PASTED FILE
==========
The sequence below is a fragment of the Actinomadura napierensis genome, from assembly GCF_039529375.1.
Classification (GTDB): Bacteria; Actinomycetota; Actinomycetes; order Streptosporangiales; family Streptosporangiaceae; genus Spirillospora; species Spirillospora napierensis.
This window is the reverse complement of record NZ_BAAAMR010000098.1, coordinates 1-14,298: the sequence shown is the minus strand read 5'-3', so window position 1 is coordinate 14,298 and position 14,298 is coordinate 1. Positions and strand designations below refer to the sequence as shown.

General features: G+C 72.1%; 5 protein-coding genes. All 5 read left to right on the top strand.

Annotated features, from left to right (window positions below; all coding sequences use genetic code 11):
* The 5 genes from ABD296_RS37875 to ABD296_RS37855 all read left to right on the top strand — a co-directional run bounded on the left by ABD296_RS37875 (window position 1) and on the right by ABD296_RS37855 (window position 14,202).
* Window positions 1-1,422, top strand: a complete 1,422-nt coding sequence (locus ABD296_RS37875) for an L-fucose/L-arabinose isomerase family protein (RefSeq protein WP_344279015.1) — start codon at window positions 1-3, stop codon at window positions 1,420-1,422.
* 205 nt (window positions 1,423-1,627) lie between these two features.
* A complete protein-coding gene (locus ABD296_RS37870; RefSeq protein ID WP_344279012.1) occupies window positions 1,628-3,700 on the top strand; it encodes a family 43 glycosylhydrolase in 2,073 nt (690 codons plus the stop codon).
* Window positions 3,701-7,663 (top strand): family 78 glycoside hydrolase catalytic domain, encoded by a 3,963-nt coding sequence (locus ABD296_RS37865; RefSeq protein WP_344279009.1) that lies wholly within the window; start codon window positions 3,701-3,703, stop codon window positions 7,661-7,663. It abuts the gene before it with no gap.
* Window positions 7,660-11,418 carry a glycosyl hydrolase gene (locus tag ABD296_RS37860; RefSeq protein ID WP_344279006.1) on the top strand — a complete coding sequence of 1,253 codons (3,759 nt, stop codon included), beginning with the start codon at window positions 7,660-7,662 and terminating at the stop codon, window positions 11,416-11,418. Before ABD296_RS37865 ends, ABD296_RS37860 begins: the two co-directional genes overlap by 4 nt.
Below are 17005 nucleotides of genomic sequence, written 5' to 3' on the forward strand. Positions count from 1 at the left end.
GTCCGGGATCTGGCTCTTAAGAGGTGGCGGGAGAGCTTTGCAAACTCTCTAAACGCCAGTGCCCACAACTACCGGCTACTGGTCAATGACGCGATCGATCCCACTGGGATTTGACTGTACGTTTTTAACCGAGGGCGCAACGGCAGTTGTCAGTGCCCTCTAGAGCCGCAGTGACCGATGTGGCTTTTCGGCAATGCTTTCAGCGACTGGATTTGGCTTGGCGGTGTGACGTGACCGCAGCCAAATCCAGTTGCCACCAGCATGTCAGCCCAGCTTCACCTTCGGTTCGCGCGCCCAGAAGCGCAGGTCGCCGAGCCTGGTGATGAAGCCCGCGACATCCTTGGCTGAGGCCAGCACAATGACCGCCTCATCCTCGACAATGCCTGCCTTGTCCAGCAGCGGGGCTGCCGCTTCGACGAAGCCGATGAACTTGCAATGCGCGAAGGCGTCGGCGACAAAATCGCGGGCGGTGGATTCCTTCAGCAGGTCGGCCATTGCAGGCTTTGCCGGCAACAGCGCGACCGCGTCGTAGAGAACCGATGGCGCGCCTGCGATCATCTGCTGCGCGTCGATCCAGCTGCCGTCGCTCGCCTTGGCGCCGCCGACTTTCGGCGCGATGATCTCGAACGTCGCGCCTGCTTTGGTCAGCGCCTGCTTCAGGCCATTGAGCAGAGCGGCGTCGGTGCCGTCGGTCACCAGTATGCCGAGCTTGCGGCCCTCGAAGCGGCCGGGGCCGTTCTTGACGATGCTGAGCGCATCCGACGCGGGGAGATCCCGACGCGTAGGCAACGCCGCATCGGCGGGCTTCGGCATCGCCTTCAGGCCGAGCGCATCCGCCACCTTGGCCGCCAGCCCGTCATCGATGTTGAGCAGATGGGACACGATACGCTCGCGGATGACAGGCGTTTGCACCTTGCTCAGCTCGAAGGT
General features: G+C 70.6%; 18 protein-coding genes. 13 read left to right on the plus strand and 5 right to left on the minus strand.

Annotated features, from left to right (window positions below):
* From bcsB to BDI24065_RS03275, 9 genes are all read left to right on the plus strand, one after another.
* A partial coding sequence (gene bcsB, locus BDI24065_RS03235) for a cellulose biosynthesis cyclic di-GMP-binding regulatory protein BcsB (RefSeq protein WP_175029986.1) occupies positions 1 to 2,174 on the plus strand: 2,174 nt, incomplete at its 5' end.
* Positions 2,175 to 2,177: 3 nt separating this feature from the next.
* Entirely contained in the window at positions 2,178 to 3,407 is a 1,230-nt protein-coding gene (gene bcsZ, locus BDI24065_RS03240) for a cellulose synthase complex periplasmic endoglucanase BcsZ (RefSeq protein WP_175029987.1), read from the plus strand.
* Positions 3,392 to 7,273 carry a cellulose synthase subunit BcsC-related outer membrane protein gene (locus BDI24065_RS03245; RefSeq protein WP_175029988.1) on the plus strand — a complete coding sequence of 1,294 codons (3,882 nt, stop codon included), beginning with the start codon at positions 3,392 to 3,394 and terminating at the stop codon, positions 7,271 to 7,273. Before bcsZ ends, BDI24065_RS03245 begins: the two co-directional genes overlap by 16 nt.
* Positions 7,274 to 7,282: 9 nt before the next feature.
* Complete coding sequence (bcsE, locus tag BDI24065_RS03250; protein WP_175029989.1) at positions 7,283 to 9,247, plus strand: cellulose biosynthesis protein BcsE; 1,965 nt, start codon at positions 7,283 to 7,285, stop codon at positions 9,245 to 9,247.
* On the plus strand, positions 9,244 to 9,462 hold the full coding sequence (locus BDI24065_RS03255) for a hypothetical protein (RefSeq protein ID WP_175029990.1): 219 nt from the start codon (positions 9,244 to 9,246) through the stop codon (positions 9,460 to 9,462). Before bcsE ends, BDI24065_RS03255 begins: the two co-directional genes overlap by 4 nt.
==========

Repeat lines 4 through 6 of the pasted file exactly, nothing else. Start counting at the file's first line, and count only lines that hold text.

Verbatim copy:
General features: G+C 72.1%; 5 protein-coding genes. All 5 read left to right on the top strand.

Annotated features, from left to right (window positions below; all coding sequences use genetic code 11):
* The 5 genes from ABD296_RS37875 to ABD296_RS37855 all read left to right on the top strand — a co-directional run bounded on the left by ABD296_RS37875 (window position 1) and on the right by ABD296_RS37855 (window position 14,202).